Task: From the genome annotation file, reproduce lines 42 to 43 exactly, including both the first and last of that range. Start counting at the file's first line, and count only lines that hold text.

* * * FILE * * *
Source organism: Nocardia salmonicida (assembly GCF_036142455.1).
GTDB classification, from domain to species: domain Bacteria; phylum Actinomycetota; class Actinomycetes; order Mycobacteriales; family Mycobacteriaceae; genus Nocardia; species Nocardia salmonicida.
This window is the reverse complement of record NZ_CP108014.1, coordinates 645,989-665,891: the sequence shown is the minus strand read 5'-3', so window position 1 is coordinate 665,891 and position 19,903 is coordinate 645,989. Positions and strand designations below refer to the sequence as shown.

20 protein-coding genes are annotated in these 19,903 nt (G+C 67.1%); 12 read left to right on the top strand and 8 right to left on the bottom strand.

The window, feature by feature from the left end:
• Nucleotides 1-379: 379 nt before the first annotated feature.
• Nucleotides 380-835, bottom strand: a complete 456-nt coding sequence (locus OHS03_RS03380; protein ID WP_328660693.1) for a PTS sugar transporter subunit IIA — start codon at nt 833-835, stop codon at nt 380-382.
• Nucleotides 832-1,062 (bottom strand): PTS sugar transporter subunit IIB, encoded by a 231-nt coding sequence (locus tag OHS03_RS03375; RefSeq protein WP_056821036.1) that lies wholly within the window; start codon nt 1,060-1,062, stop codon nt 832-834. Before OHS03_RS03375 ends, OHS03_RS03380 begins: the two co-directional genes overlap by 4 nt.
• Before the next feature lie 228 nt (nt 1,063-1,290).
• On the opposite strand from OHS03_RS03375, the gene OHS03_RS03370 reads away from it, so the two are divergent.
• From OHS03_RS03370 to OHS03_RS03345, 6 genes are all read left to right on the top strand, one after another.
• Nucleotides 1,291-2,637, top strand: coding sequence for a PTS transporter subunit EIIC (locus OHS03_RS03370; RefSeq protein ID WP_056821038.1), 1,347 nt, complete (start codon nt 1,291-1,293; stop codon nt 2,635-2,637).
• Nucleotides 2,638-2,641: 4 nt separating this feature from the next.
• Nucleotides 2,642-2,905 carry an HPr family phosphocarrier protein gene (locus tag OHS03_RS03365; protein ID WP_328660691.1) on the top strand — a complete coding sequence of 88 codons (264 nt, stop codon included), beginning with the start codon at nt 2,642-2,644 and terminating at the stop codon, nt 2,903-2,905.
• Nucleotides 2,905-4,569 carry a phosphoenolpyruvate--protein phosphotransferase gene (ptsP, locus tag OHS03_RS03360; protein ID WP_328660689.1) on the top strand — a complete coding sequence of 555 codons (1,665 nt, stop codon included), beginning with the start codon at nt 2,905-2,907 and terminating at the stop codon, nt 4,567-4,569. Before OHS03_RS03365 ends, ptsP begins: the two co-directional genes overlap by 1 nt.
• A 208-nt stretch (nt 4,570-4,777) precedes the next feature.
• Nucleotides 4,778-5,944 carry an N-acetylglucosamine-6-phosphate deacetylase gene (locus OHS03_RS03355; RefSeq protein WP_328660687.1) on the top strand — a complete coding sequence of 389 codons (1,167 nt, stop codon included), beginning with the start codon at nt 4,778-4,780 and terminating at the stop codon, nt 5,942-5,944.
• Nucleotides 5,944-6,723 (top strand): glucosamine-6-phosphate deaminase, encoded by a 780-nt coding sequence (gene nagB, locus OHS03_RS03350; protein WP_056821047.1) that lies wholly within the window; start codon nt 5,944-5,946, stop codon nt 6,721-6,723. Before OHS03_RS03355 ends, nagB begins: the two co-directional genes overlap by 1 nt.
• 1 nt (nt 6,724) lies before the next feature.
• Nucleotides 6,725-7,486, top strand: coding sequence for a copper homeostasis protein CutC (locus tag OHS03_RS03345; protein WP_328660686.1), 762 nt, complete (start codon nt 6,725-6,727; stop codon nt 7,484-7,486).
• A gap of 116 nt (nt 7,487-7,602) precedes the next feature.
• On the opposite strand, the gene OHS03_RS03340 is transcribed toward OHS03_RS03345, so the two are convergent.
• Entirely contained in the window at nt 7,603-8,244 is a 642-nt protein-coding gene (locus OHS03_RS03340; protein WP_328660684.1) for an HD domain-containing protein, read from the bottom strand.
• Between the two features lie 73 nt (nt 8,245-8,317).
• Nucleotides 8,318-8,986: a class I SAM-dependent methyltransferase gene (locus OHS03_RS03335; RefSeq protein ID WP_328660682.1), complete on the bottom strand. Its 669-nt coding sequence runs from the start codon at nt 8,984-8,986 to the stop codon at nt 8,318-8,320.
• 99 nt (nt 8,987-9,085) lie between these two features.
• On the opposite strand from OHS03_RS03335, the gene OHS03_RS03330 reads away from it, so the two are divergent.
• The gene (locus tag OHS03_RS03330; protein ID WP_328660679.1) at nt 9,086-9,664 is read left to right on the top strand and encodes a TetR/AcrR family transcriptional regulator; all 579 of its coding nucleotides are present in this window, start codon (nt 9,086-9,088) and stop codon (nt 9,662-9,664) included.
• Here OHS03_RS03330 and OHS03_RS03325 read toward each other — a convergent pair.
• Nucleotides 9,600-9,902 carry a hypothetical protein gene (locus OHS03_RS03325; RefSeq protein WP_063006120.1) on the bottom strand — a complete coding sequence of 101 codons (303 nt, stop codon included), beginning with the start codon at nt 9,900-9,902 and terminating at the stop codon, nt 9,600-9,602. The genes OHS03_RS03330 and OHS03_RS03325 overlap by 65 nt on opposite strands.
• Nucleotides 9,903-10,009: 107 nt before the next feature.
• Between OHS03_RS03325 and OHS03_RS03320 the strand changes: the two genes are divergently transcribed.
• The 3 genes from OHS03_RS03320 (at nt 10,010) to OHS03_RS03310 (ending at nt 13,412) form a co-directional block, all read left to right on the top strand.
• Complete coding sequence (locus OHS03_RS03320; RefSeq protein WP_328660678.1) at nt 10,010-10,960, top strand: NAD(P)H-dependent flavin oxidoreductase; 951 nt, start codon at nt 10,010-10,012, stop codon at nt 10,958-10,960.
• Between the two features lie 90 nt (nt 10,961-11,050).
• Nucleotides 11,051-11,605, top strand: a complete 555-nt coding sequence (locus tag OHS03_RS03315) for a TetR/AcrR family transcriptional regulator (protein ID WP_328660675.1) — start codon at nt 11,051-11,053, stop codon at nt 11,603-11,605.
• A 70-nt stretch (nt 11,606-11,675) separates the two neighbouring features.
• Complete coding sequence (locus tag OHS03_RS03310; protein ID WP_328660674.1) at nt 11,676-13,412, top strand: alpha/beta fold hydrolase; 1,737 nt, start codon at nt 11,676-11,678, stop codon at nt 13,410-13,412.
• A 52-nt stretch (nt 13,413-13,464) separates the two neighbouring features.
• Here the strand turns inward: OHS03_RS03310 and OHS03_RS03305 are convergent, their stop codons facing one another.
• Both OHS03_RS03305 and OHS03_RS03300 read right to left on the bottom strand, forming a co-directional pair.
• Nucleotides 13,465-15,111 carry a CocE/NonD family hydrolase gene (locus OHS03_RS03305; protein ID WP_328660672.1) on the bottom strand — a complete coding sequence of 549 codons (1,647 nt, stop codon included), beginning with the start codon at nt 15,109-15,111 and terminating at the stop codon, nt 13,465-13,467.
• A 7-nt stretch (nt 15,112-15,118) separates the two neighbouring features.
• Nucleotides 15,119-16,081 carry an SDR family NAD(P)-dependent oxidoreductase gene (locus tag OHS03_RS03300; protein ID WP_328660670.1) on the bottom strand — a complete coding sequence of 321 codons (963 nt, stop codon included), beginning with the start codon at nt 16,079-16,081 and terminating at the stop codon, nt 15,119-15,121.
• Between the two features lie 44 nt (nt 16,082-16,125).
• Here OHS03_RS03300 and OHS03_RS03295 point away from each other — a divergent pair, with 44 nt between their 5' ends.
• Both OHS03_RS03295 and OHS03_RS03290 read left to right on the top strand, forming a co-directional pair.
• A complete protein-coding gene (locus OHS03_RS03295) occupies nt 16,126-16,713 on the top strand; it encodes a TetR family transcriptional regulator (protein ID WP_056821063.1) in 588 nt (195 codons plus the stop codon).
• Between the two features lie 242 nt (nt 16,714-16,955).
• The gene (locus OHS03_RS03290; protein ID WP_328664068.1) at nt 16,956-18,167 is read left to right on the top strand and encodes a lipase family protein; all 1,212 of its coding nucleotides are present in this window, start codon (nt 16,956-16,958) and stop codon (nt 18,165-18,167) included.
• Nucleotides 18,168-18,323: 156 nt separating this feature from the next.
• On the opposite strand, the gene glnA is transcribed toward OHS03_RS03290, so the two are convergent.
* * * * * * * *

• Nucleotides 13,465-15,111 carry a CocE/NonD family hydrolase gene (locus OHS03_RS03305; protein ID WP_328660672.1) on the bottom strand — a complete coding sequence of 549 codons (1,647 nt, stop codon included), beginning with the start codon at nt 15,109-15,111 and terminating at the stop codon, nt 13,465-13,467.
• A 7-nt stretch (nt 15,112-15,118) separates the two neighbouring features.